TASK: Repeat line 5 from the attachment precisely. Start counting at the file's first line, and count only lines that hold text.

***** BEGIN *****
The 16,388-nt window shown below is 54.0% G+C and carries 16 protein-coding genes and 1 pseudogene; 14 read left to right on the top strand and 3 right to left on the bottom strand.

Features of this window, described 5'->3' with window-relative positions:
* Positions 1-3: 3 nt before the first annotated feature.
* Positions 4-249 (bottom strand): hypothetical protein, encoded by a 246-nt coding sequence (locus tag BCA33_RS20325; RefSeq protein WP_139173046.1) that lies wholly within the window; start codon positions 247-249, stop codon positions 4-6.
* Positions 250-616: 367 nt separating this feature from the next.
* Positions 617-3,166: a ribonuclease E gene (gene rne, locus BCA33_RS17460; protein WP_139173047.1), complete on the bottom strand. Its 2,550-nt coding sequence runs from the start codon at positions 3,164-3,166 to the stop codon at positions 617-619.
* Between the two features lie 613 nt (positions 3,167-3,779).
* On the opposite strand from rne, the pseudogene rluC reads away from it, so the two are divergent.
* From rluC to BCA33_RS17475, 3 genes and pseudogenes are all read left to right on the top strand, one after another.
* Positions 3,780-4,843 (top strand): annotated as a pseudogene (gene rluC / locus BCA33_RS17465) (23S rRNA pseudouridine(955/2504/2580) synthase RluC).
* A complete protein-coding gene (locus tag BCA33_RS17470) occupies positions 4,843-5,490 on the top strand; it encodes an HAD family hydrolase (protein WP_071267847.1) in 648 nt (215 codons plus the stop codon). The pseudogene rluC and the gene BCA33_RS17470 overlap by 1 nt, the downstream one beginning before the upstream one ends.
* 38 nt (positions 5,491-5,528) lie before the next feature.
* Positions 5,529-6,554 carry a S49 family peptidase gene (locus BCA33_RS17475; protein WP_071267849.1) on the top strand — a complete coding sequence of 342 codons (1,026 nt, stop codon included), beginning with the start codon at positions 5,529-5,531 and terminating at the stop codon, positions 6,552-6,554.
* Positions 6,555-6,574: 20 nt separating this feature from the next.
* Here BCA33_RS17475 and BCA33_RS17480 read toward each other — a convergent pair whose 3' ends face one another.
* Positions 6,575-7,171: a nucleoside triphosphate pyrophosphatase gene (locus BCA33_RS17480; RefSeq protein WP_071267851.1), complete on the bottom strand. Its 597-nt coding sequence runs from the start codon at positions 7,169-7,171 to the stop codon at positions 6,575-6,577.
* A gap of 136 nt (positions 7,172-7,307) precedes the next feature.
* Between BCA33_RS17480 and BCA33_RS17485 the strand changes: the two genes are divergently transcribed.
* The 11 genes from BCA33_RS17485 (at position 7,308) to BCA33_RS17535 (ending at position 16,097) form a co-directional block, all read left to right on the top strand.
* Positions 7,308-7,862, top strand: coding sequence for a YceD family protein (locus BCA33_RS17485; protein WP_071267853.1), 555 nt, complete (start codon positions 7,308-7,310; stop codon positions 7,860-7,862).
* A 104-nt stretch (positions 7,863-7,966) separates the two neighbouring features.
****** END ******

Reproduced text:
* Positions 250-616: 367 nt separating this feature from the next.